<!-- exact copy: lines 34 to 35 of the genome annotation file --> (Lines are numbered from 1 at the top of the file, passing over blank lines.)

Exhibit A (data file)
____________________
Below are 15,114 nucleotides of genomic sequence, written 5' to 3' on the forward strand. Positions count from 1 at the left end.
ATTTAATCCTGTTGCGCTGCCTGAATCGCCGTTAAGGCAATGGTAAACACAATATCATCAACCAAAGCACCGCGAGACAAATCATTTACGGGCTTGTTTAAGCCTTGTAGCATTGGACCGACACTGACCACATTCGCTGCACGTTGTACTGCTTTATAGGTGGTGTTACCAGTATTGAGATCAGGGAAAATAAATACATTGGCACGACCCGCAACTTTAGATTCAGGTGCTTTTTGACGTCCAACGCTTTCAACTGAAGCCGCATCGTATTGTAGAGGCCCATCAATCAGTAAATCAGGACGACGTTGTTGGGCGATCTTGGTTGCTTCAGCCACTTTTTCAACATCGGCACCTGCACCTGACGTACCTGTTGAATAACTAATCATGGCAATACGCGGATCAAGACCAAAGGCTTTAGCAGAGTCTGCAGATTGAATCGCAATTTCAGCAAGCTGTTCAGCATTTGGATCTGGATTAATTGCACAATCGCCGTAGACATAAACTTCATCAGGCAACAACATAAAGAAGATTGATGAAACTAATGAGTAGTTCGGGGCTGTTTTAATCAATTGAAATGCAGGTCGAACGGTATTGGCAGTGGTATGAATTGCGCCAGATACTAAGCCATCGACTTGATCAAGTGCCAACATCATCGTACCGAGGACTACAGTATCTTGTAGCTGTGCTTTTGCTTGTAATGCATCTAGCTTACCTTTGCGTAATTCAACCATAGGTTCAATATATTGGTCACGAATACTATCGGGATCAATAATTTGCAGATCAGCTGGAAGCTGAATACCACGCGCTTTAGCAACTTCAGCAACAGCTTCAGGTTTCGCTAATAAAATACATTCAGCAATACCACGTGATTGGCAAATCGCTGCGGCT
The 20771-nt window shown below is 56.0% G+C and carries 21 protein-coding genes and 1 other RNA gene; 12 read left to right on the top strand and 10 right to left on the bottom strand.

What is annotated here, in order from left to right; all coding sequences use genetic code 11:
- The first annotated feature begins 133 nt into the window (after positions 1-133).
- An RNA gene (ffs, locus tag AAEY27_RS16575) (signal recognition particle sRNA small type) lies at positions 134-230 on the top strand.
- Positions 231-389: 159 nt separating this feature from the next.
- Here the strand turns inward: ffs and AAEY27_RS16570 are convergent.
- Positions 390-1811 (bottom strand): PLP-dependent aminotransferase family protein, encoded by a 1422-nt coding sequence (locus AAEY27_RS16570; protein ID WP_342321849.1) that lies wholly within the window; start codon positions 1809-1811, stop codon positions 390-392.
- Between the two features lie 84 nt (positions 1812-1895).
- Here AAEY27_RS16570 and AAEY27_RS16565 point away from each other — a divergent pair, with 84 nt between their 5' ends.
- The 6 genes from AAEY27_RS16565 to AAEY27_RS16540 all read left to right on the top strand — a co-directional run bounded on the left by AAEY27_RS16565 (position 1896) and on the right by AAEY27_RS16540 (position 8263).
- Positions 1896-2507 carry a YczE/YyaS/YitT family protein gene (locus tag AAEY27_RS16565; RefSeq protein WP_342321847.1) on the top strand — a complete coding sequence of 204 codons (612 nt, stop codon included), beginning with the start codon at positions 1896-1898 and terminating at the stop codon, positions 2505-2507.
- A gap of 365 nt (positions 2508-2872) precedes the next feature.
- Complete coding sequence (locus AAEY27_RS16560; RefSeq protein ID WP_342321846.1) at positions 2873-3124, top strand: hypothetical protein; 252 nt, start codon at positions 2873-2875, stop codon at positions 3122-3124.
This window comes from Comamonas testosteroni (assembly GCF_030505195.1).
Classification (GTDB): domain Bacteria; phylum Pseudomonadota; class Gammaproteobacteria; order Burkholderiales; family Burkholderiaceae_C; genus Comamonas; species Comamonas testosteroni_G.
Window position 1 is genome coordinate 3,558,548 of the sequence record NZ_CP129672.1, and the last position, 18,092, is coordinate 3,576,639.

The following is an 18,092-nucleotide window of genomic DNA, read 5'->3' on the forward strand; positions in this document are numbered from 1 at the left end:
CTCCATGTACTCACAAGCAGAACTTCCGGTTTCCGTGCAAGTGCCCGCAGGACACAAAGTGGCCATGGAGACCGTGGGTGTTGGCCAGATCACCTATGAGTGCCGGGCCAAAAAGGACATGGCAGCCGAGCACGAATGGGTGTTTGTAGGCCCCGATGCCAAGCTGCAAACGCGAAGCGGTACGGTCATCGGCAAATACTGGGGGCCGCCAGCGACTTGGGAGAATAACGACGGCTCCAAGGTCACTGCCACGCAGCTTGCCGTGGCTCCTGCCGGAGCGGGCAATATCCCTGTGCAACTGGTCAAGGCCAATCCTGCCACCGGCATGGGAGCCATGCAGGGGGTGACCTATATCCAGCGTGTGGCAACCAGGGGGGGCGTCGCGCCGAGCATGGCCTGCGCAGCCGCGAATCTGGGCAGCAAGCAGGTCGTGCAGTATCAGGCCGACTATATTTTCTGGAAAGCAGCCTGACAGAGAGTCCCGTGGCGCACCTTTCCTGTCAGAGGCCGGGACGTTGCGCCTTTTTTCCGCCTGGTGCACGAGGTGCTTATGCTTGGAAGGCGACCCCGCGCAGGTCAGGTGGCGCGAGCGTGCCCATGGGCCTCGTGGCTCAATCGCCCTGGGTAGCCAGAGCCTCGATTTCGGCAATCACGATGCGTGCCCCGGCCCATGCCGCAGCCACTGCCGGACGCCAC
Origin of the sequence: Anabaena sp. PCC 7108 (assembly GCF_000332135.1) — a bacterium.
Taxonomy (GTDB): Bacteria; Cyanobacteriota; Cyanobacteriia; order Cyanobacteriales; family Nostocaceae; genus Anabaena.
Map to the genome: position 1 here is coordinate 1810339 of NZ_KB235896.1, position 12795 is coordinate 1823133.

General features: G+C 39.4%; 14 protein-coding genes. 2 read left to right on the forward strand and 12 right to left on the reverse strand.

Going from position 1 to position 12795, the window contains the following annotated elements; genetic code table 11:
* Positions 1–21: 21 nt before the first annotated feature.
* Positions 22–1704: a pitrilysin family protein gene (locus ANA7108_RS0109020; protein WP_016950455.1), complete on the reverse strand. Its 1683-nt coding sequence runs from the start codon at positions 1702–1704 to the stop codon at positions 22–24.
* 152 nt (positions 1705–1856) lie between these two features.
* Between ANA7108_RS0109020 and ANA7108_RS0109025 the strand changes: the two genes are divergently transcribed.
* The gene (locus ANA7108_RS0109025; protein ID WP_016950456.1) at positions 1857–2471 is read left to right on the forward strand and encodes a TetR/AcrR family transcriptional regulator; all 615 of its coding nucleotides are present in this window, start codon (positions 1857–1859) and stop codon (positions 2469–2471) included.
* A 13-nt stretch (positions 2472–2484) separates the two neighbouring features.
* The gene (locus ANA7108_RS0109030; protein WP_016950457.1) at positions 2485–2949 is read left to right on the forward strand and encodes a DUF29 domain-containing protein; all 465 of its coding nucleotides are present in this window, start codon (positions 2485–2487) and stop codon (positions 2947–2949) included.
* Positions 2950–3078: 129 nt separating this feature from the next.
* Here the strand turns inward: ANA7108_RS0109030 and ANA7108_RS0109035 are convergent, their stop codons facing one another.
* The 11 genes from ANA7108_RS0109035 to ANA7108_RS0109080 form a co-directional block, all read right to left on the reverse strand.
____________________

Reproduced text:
* Here the strand turns inward: ANA7108_RS0109030 and ANA7108_RS0109035 are convergent, their stop codons facing one another.
* The 11 genes from ANA7108_RS0109035 to ANA7108_RS0109080 form a co-directional block, all read right to left on the reverse strand.